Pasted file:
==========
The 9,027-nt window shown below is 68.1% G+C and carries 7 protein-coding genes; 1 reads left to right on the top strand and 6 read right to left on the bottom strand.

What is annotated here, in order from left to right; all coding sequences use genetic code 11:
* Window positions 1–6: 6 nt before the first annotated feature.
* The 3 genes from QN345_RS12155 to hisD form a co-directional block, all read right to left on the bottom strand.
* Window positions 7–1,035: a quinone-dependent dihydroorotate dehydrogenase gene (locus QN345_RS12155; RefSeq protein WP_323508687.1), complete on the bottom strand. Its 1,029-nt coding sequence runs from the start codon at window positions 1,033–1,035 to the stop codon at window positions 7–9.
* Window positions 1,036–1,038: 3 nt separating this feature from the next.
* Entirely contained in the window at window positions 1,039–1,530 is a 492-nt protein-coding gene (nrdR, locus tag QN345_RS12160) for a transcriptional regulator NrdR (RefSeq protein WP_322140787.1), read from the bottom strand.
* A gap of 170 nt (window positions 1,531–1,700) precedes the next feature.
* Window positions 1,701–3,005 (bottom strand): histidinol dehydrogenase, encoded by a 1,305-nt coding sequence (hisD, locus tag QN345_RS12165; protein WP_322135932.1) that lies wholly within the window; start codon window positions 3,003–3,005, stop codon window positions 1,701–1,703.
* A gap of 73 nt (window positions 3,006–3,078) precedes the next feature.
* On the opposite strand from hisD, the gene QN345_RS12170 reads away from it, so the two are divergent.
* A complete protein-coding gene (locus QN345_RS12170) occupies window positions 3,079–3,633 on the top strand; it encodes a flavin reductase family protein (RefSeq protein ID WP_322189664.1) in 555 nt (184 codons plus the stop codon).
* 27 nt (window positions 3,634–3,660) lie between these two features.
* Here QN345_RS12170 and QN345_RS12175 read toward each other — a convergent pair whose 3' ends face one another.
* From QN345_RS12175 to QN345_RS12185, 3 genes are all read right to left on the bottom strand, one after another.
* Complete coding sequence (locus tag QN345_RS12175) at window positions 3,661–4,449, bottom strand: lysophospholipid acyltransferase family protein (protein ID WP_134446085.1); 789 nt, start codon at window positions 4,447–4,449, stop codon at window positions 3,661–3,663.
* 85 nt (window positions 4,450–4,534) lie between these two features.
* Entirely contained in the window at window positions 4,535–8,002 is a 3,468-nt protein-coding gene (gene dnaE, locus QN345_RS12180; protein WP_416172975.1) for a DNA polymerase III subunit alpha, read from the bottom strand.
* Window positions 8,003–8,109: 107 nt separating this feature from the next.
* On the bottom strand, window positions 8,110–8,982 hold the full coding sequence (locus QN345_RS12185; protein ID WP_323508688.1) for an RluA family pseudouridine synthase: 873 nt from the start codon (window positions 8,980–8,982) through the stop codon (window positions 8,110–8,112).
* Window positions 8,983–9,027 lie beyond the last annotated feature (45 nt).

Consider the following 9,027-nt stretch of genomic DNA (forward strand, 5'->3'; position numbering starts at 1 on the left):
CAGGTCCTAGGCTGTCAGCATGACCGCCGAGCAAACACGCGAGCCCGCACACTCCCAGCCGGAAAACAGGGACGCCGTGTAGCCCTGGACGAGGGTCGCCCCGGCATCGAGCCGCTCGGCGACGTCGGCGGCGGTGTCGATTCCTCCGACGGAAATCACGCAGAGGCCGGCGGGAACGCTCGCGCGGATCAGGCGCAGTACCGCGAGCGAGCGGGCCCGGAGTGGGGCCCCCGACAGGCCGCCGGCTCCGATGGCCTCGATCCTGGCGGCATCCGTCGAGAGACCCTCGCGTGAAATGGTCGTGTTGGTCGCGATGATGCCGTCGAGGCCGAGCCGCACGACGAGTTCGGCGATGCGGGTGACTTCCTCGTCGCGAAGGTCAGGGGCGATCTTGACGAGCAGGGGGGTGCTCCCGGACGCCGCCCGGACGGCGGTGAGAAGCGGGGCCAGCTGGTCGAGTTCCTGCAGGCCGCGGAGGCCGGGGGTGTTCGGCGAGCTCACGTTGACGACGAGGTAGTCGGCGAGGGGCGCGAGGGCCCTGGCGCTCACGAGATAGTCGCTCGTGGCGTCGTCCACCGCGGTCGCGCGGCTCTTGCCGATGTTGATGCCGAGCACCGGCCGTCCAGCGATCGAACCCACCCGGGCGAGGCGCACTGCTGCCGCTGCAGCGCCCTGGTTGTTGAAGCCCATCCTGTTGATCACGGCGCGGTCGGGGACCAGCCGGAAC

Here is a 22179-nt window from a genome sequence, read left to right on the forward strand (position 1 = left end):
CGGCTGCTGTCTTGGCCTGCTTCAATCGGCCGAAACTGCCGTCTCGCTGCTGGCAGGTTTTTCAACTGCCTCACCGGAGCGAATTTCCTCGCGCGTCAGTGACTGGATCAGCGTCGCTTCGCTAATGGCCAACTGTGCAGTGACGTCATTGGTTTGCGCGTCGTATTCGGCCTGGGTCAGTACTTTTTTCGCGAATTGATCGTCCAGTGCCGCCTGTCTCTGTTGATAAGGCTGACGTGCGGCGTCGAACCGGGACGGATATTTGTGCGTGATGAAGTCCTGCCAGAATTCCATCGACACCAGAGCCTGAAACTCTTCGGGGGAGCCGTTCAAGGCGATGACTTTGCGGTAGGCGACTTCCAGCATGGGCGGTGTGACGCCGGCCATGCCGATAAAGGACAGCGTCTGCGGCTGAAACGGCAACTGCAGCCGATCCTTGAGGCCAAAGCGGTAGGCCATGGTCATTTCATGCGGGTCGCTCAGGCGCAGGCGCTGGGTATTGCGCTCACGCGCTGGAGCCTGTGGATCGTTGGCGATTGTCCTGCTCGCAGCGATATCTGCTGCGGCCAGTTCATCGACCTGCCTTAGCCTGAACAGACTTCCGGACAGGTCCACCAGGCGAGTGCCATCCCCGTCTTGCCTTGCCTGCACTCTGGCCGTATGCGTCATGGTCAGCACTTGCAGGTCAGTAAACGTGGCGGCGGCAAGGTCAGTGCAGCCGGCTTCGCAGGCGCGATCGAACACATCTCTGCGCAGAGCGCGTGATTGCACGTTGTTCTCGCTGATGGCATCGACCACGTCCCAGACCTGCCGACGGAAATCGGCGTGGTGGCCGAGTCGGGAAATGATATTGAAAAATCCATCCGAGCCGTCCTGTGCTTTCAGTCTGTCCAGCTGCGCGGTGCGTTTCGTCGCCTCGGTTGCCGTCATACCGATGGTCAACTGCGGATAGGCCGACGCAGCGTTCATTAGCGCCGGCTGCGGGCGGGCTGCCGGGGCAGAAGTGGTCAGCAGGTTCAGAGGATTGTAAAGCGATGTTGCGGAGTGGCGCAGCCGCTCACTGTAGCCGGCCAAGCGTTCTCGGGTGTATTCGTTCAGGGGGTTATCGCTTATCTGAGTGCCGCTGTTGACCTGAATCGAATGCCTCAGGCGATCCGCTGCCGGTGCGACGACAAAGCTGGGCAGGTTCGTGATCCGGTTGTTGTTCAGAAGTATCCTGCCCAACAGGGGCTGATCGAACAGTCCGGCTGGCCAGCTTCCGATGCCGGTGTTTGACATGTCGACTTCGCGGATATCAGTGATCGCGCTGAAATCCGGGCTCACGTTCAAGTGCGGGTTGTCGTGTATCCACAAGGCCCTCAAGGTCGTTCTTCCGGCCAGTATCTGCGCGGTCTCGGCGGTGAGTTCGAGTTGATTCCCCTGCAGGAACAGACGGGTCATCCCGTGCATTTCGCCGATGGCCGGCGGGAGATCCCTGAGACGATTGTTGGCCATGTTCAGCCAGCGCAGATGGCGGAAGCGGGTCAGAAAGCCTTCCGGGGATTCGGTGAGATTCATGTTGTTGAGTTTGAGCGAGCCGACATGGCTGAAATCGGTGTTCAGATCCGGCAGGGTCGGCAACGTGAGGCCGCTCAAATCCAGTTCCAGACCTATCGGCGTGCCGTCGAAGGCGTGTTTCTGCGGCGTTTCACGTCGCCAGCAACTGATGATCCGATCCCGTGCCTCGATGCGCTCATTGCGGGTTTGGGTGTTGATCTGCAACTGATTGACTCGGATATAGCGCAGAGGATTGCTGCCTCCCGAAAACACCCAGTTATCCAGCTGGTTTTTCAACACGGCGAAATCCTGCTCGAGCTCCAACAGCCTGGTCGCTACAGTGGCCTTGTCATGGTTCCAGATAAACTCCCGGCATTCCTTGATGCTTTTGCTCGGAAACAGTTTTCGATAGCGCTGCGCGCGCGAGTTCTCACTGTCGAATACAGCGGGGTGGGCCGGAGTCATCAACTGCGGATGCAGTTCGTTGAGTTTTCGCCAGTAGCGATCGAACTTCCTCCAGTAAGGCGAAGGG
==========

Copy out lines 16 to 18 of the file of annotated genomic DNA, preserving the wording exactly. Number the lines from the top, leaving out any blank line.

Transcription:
* Complete coding sequence (locus tag QN345_RS12175) at window positions 3,661–4,449, bottom strand: lysophospholipid acyltransferase family protein (protein ID WP_134446085.1); 789 nt, start codon at window positions 4,447–4,449, stop codon at window positions 3,661–3,663.
* 85 nt (window positions 4,450–4,534) lie between these two features.
* Entirely contained in the window at window positions 4,535–8,002 is a 3,468-nt protein-coding gene (gene dnaE, locus QN345_RS12180; protein WP_416172975.1) for a DNA polymerase III subunit alpha, read from the bottom strand.